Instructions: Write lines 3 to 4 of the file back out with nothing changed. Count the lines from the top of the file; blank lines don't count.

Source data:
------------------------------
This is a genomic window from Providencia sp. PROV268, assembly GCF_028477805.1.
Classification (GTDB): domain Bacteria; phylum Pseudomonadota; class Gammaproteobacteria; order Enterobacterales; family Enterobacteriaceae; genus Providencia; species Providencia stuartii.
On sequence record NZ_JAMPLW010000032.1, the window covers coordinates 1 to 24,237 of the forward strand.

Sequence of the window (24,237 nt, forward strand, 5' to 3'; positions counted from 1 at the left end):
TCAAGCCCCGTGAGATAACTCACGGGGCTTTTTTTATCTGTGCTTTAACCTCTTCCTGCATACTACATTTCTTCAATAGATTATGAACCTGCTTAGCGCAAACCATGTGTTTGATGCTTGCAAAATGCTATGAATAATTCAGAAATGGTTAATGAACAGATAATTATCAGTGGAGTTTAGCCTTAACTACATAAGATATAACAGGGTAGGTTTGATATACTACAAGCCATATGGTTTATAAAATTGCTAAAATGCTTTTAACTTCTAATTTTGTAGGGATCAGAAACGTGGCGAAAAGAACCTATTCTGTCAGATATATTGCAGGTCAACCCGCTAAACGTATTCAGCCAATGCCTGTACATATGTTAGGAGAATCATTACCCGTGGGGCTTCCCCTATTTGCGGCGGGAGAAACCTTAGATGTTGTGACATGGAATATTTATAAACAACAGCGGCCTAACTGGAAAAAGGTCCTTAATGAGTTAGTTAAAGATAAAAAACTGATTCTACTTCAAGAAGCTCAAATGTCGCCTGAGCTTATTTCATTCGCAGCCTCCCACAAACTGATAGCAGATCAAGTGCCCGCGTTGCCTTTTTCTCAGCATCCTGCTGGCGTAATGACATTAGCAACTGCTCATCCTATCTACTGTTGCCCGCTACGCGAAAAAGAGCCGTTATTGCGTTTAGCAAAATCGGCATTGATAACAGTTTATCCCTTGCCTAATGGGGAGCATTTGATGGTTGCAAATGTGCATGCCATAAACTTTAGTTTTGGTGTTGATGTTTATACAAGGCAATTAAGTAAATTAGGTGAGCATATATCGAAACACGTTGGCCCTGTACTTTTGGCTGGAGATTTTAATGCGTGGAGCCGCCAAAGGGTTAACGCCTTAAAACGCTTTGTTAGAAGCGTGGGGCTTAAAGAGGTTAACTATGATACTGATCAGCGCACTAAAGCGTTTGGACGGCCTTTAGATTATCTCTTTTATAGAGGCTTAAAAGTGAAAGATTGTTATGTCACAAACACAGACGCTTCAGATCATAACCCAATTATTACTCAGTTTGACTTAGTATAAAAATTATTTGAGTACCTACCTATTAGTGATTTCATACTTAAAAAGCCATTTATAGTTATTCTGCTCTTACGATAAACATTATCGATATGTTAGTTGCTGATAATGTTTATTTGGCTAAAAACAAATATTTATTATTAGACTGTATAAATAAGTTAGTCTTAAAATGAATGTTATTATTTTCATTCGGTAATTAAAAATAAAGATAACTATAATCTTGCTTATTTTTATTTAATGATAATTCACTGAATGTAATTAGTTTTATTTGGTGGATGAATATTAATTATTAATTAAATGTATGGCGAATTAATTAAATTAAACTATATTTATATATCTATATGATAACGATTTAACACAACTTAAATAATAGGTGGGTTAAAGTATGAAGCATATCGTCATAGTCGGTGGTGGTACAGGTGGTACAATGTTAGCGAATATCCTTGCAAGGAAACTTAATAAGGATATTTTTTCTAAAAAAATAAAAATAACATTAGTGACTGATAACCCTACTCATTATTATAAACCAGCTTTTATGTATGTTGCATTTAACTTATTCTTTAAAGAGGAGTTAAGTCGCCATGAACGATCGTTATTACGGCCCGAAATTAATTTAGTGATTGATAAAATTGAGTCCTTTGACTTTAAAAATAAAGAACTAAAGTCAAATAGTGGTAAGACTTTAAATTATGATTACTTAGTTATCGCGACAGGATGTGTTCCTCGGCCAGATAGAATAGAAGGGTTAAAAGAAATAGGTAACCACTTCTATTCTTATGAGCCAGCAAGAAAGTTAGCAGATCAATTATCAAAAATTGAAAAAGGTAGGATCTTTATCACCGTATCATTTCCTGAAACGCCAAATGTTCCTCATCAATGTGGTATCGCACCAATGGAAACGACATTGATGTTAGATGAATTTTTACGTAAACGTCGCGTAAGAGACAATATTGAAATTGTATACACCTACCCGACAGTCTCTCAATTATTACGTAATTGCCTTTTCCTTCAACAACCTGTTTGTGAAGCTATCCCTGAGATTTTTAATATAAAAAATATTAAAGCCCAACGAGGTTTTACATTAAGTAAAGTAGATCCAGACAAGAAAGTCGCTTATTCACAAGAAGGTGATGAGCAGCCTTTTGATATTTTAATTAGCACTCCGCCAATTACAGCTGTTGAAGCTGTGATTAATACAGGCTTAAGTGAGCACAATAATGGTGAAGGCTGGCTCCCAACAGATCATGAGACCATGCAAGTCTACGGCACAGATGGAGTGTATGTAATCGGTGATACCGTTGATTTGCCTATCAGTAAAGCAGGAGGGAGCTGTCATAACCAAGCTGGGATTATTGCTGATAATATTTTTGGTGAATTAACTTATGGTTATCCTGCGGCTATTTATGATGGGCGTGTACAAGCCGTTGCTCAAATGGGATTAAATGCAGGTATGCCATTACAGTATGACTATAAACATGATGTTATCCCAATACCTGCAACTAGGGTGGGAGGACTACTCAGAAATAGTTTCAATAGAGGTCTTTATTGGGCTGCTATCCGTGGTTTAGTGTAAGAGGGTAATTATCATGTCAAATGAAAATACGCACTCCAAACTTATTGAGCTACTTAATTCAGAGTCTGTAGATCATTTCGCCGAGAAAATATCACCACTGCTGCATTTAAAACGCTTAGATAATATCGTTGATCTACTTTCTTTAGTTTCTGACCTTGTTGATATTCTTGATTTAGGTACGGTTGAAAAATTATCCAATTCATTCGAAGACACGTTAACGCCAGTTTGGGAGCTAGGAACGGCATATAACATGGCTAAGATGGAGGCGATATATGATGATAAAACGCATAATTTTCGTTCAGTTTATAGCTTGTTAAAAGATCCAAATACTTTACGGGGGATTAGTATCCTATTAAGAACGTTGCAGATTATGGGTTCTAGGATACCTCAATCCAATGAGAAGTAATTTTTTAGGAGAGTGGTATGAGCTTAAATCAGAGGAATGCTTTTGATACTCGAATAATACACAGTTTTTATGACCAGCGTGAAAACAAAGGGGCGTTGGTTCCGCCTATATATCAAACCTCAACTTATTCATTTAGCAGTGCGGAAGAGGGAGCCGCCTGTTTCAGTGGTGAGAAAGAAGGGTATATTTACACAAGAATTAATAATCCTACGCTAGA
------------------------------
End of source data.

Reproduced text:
On sequence record NZ_JAMPLW010000032.1, the window covers coordinates 1 to 24,237 of the forward strand.

Sequence of the window (24,237 nt, forward strand, 5' to 3'; positions counted from 1 at the left end):